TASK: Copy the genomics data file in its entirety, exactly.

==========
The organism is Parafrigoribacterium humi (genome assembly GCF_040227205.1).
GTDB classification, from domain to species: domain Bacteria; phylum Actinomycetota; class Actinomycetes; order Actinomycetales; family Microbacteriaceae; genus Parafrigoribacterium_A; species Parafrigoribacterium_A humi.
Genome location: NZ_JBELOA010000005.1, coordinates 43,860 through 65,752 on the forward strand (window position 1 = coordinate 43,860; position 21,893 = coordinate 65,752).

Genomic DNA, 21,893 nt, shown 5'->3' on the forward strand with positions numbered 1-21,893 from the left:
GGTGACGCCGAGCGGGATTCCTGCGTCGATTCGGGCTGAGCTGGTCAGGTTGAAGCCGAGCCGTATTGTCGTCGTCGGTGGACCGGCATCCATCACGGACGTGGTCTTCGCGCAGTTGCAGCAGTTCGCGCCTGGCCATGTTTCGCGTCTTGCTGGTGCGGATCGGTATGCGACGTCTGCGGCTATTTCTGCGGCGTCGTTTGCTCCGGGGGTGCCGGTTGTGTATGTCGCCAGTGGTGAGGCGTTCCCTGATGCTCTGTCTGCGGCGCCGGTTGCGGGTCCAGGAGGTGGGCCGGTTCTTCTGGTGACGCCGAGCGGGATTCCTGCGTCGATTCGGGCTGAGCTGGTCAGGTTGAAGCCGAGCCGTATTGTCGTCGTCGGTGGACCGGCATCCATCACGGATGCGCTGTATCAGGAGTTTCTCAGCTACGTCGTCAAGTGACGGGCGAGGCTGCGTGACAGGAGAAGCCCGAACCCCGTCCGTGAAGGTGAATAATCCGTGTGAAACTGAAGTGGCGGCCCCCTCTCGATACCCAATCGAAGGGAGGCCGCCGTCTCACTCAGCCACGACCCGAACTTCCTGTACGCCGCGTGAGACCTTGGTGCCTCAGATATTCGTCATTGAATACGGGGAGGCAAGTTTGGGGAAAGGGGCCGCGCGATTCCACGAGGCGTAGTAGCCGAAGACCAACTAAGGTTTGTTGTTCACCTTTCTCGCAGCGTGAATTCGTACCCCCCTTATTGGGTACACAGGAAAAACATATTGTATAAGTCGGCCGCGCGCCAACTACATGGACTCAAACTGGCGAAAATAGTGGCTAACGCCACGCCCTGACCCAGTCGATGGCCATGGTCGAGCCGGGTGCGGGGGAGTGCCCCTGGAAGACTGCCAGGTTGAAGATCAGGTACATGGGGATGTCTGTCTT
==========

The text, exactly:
The organism is Parafrigoribacterium humi (genome assembly GCF_040227205.1).
GTDB classification, from domain to species: domain Bacteria; phylum Actinomycetota; class Actinomycetes; order Actinomycetales; family Microbacteriaceae; genus Parafrigoribacterium_A; species Parafrigoribacterium_A humi.
Genome location: NZ_JBELOA010000005.1, coordinates 43,860 through 65,752 on the forward strand (window position 1 = coordinate 43,860; position 21,893 = coordinate 65,752).

Genomic DNA, 21,893 nt, shown 5'->3' on the forward strand with positions numbered 1-21,893 from the left:
GGTGACGCCGAGCGGGATTCCTGCGTCGATTCGGGCTGAGCTGGTCAGGTTGAAGCCGAGCCGTATTGTCGTCGTCGGTGGACCGGCATCCATCACGGACGTGGTCTTCGCGCAGTTGCAGCAGTTCGCGCCTGGCCATGTTTCGCGTCTTGCTGGTGCGGATCGGTATGCGACGTCTGCGGCTATTTCTGCGGCGTCGTTTGCTCCGGGGGTGCCGGTTGTGTATGTCGCCAGTGGTGAGGCGTTCCCTGATGCTCTGTCTGCGGCGCCGGTTGCGGGTCCAGGAGGTGGGCCGGTTCTTCTGGTGACGCCGAGCGGGATTCCTGCGTCGATTCGGGCTGAGCTGGTCAGGTTGAAGCCGAGCCGTATTGTCGTCGTCGGTGGACCGGCATCCATCACGGATGCGCTGTATCAGGAGTTTCTCAGCTACGTCGTCAAGTGACGGGCGAGGCTGCGTGACAGGAGAAGCCCGAACCCCGTCCGTGAAGGTGAATAATCCGTGTGAAACTGAAGTGGCGGCCCCCTCTCGATACCCAATCGAAGGGAGGCCGCCGTCTCACTCAGCCACGACCCGAACTTCCTGTACGCCGCGTGAGACCTTGGTGCCTCAGATATTCGTCATTGAATACGGGGAGGCAAGTTTGGGGAAAGGGGCCGCGCGATTCCACGAGGCGTAGTAGCCGAAGACCAACTAAGGTTTGTTGTTCACCTTTCTCGCAGCGTGAATTCGTACCCCCCTTATTGGGTACACAGGAAAAACATATTGTATAAGTCGGCCGCGCGCCAACTACATGGACTCAAACTGGCGAAAATAGTGGCTAACGCCACGCCCTGACCCAGTCGATGGCCATGGTCGAGCCGGGTGCGGGGGAGTGCCCCTGGAAGACTGCCAGGTTGAAGATCAGGTACATGGGGATGTCTGTCTT